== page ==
Pallas's Leaf Warbler (Phylloscopus proregulus) Fonte Benémola (Loulé). December, 31st 2017. This and the following photos: GS.

Pallas's Leaf Warbler (Phylloscopus proregulus) Fonte Benémola (Loulé). December, 31st 2017.

Pallas's Leaf Warbler (Phylloscopus proregulus) Fonte Benémola (Loulé). December, 31st 2017.

Pallas's Leaf Warbler (Phylloscopus proregulus) Fonte Benémola (Loulé). December, 31st 2017.
Red-backed Shrike (Lanius collurio) is also extremely rare in the Algarve, but there is a breeding population in the north of Portugal (Gerês) and I have observed them there, only a couple of hundred km away. Why is it hardly ever seen in the Algarve, despite beeing a Trans-Sahara migrant, wintering in Southern Africa? Researchers found out, that the entire European population migrates around the eastern Mediterranean and only then southwards, meaning for the populations in Western Europe (including north Portugal) to migrate eastwards, instead of southwards! The scientific paper with these findings is here: Article
So I was quite exited, when I found a juvenile of this species a couple of weeks ago near a beach (Praia de Loulé Velho) between "Vale do Garrão" and Quarteira ! I took several "phonescoped" videos with the Iphone through the brilliant Swarovski ATX-85-telescope, using also the Swarovski adapter. Here you can watch two of them: Red-backed Shrike (1) and Red-backed Shrike (2)
The second, shorter video, shows the plain reddish-brown (slightly barred) upperparts and the non-graduated tail, when paused at the right moment, thus excluding other vagrant Shrike species, among them Brown Shrike (Lanius cristatus). To distinguish it from the here common Woodchat Shrike (Lanius senator) have a look here: pdf. A very good article on the Id-problematic of Red-backed-, Isabelline- and Brown Shrikes is here on Dutch Birding.


Green Heron (Butorides virescens) at Lagoa de São Lourenço (Quinta do Lago, Loulé) on October, 24th 2018. This bird is the 1st for continental Portugal. Photo:GS.
One of the "highlights" of this rarities-season in the Algarve so far, has been the finding of a Green Heron (Butorides viriscens) at the golf-course lake of Quinta do Lago around the 20th of October. The small Heron had been seen by several people, but misidentified as a Little Bittern (!) at first and so the news about the "Mega" arrived at the local birding comunity with a delay. This North American bird must have been "carried over" by one of the severe Atlantic storms in October and its still at the location today. Meanwhile a second Ind. has been found near Lisbon. Most fascinating for me was witnissing this birds clever "fishing-skills". It at first catches an insect (wasp, dragonfly) only to then place it deliberately on the surface of the water right in front of itself and waites patiently for a fish to appear and take the bait. Then it strikes... interesting question how a behavior like this becomes genetically fixed (as it surely is on this species, just like a spider "knows" how to web...).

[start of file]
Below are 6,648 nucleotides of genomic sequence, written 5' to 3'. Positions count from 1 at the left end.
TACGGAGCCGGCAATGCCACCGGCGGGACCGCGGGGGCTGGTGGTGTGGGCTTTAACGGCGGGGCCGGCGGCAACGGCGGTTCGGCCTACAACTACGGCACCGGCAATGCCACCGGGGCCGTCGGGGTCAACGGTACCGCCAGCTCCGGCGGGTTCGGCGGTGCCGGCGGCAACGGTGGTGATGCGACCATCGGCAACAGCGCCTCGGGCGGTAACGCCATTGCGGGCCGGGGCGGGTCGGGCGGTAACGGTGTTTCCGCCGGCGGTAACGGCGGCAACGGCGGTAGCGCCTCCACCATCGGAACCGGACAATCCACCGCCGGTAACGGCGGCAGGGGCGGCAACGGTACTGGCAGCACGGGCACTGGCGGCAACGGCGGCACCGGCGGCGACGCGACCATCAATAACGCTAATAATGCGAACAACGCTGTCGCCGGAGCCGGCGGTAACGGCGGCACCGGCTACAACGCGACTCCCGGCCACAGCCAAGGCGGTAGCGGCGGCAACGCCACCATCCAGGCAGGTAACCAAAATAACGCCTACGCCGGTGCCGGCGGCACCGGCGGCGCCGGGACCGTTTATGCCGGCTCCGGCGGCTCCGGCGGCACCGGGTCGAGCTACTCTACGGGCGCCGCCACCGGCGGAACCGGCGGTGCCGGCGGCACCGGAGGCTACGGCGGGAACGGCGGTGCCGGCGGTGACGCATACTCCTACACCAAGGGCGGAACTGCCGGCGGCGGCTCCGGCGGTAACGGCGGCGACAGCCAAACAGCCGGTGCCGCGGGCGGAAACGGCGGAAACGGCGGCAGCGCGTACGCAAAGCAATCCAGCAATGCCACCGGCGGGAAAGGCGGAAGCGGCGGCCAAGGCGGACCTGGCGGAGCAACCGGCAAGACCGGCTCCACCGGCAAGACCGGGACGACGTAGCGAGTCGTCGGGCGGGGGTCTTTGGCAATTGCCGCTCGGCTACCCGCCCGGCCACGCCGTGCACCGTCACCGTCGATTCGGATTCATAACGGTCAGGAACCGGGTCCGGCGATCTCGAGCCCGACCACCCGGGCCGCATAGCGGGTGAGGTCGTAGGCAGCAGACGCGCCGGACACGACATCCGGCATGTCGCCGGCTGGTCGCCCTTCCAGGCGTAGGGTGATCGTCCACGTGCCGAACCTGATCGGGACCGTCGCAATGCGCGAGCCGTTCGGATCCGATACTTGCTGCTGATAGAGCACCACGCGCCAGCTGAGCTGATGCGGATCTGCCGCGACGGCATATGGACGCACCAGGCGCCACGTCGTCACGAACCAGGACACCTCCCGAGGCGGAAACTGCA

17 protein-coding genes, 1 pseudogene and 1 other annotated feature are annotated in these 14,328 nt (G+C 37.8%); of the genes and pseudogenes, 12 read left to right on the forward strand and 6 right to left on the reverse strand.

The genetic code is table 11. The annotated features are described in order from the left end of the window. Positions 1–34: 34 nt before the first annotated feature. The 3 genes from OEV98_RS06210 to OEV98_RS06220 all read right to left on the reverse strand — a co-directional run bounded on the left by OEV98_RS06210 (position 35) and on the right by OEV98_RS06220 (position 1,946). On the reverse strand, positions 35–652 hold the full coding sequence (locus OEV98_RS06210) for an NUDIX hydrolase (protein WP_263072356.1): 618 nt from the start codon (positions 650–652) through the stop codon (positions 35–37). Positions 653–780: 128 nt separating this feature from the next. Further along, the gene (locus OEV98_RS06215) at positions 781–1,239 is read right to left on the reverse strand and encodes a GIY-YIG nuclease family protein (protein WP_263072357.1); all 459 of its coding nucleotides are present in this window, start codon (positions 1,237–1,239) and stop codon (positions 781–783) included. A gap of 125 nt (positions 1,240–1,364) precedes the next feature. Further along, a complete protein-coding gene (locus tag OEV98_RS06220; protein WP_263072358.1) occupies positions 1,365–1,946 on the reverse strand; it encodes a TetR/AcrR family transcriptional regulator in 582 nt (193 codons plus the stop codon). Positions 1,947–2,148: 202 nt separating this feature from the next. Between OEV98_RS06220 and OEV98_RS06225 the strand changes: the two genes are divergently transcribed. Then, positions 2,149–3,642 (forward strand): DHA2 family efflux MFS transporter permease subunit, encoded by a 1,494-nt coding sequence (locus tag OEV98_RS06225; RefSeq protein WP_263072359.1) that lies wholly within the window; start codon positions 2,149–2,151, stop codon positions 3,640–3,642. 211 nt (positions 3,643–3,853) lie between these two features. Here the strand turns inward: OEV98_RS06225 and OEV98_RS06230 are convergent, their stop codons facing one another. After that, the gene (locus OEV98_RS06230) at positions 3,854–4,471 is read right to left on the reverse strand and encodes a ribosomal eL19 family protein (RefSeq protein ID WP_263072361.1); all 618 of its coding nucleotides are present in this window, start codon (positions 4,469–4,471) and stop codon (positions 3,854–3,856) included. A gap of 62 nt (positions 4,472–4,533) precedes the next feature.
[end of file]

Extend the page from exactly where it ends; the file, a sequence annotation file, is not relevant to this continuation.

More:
A Red-knobbed Coot (Fulica cristata), also called Crested Coot :) was on the same lake.


A Marsh Sandpiper (Tringa stagnatillis) is for the third consecutive winter now at a place between Faro and Olhão
 (Parque Natural da Ria Formosa). Photo:GS.


While Grey-and Red-necked Phalaropes are already very scarce, but are still seen anually in the Algarve, the North American Wilson's Phalarope (Phalaropus tricolor) is truely rare. One bird in winter plumage has been found now in a rice field near the town of Lagoa some days ago and was still there today. It can be distinguished from its relatives by the longer bill and neck, as well as yellowish legs and the lack of a wing bar, among others.
These rice fields are extremely bird rich as they offer a lot of food for the birds. Crustaceans, like the invasive Louisiana Crayfish (Procambarus clarkii) for example. Hence the Phalarope shared the site with 1000+ Glossy Ibis (!), flocks of White Storks, Greater Flamingos and Eurasian Spoonbills, Lots of Black-winged Stilts, Black-tailed Godwits, Ruff, Common Snipe, Green Sandpiper, Water Pipit etc. I include here some pictures and two videos from yesterday. This is an exiting time here in the Algarve!

Wilson's Phalarope (Phalaropus tricolor) in winter plumage near Lagoa, Algarve. Nov., 6th 2018. Photo: GS.

Wilson's Phalarope (Phalaropus tricolor) in winter plumage near Lagoa, Algarve. Nov., 6th 2018. Photo: GS.

Wilson's Phalarope (Phalaropus tricolor) in winter plumage near Lagoa, Algarve. Nov., 6th 2018. Photo: GS.

Wilson's Phalarope (Phalaropus tricolor) in winter plumage near Lagoa, Algarve. Nov., 6th 2018. Photo: GS.

Wilson's Phalarope (Phalaropus tricolor) in winter plumage near Lagoa, Algarve. Nov., 6th 2018. Photo: GS.

Wilson's Phalarope (Phalaropus tricolor) in winter plumage near Lagoa, Algarve. Nov., 6th 2018. Photo: GS.

Wilson's Phalarope (Phalaropus tricolor) in winter plumage near Lagoa, Algarve. Nov., 6th 2018. Photo: GS.

Two videos of the Wilson's Phalarope are here: Wilsons's Phalarope (1) and Wilsons's Phalarope (2)
Updates and locations of rare birds found in the Algarve, are shared on the public facebook-group: Rare Birds Algarve.



Tuesday, June 19, 2018

Spanish Imperial Eagle








This and all above photos: Spanish Imperial Eagle / Águia-Imperial Iberica / Spanischer Kaiseradler (Aquila adalberti) adult. Baixo Alentejo-region, South Portugal, 23-May-2018. Photo: Georg Schreier. [All images can be clicked to enlarge].